I knew there had to be something better out there for focusing than making up a pot of coffee and another to-do list, the stand-by’s of super-busy-ness in our crazy world.

    the still waters await us, if we will let ourselves be led . . . small steps, small steps
    . . . or if we can manage nothing more, just falling forward toward the direction of the ‘pure and endless light’ 🙂

  12. Patrick Kyle says

    This is an important aspect of the Christian life, especially when technology is speeding up the pace of life. I struggle with with the ‘tyranny of the urgent’. This post is an apt reminder. One of the best weapons I have found in my struggle is the word ‘no.’

  13. Beautifully written and right on time, Lisa.
    As someone who is currently being dissipated to death (at least, that’s how it feels), your post has definitely struck a chord in me. And when I’m caught inside the whirlwind — being pressed and crushed on every side by forces that are bigger and badder than I am — I have this bad habit of tightening my grasp on everything in a vain effort to hold it all together, while, at the same time, withdrawing into myself in an unhealthy way. I guess there’s some twisted thing in me that believes that if I let go and open up, then the entire structure of what I consider to be my life will come flying apart all at once. What ends up happening, however, is that chunks of my life get ripped away from me, piece by piece, while I try to hold even tighter to what remains.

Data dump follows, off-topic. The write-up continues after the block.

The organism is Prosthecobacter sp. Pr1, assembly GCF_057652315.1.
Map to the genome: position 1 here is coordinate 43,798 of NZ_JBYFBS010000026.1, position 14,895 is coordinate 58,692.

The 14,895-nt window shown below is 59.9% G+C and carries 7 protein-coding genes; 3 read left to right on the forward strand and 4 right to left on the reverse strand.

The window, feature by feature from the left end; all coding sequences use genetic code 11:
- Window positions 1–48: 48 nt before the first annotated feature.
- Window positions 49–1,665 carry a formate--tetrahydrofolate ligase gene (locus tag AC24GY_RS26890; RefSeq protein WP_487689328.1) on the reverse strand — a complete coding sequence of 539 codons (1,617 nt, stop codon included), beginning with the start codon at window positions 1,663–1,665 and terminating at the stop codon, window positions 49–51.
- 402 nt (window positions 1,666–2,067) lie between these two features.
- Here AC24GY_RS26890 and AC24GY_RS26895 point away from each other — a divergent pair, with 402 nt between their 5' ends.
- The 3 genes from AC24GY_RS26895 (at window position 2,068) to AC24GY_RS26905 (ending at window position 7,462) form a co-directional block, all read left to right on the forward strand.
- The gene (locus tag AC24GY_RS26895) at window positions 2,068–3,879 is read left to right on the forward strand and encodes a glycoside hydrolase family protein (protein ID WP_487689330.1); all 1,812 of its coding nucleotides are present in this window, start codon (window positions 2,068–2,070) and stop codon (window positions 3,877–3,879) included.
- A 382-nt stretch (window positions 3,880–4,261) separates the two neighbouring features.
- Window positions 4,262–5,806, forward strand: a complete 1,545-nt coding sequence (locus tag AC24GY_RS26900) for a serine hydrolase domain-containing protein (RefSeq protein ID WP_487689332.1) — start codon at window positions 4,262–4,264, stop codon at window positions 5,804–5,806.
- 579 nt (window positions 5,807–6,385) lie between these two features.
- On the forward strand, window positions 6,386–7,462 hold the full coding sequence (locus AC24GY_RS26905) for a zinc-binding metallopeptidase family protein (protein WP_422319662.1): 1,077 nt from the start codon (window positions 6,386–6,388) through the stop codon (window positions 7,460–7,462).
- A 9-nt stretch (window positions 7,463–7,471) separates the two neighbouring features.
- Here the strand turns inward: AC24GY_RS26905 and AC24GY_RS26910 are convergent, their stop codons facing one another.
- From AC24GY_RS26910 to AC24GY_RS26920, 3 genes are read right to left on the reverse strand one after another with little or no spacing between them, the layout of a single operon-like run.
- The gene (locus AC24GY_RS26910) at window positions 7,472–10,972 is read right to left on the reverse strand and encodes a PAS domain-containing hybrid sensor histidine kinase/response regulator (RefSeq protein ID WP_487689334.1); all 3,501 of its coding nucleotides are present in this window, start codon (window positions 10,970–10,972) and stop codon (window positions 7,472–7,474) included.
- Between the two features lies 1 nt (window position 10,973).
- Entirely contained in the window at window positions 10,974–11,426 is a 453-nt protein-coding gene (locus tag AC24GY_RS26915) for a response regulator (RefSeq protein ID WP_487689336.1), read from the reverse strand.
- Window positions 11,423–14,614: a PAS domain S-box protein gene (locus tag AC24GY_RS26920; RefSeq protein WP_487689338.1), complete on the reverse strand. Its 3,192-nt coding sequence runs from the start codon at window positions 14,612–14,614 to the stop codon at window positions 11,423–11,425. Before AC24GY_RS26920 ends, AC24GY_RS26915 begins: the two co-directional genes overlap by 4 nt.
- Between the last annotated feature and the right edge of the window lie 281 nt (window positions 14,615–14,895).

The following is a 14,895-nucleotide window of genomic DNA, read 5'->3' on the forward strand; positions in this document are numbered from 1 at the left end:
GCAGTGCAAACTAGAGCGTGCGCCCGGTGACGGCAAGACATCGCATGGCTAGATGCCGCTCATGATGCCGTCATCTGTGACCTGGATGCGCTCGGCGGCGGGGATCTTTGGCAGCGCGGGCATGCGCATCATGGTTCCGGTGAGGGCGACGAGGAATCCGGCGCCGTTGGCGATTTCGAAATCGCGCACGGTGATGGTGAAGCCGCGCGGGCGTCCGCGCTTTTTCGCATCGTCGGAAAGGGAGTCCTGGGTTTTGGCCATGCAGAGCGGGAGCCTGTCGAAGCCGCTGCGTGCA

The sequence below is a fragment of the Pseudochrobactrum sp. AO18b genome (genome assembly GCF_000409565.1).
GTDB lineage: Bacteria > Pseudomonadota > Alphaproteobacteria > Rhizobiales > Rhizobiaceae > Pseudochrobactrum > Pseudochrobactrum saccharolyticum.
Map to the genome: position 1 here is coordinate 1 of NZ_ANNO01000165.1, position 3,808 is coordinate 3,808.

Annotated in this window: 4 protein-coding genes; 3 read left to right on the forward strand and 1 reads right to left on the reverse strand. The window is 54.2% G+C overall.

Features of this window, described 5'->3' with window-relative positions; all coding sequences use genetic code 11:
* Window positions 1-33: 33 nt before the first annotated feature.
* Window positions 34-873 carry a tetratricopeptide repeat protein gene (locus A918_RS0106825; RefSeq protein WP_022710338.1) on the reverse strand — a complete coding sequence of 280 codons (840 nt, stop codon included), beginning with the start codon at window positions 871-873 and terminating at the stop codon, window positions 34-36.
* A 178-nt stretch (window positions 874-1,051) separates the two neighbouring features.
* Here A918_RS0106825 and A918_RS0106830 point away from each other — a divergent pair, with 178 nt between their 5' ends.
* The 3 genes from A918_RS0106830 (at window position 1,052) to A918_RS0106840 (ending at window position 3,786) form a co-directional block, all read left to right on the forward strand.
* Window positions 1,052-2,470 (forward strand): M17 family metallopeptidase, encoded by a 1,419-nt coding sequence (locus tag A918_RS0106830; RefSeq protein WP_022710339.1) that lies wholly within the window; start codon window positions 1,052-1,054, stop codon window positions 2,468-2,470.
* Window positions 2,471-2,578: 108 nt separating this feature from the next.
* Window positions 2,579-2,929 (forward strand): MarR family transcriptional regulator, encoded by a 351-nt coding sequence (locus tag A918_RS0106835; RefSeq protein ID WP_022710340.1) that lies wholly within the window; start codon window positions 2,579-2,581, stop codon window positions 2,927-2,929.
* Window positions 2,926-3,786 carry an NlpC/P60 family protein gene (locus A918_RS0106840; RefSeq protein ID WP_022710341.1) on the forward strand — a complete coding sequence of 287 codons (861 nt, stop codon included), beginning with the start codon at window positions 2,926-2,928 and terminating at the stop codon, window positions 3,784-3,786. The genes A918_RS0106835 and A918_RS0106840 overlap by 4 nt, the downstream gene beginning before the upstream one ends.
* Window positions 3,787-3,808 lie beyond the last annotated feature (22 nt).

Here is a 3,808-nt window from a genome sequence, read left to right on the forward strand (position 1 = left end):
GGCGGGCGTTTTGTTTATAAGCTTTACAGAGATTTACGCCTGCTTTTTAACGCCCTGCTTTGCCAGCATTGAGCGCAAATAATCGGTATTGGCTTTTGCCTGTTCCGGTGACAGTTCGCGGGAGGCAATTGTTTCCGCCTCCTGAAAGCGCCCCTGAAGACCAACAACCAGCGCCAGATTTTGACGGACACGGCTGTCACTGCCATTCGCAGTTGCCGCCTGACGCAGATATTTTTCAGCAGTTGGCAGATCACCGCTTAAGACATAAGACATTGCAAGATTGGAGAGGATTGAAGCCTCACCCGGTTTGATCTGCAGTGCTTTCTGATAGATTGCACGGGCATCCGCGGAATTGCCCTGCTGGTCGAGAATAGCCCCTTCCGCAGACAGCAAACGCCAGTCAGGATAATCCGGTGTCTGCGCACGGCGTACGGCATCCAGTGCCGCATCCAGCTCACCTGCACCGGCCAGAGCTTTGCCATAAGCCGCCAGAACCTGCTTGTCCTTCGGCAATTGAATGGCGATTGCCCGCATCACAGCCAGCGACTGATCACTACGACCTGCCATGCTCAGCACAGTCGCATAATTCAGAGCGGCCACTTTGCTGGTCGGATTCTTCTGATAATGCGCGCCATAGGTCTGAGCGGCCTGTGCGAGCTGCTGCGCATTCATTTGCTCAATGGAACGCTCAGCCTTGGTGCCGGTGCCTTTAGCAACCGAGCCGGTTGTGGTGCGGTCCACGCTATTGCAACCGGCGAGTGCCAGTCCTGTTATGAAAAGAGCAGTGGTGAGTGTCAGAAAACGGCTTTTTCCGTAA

Maybe this collection of stuff I call my life needs to be razed to the ground. Maybe part of me has to be killed in this way before Christ can live in me more fully.
    Whatever needs to happen, I sure do wish it would happen quickly. Being slowly crushed and disassembled one piece at a time is no way to go.

  14. Oh, I know of what you speak! I am right there with you.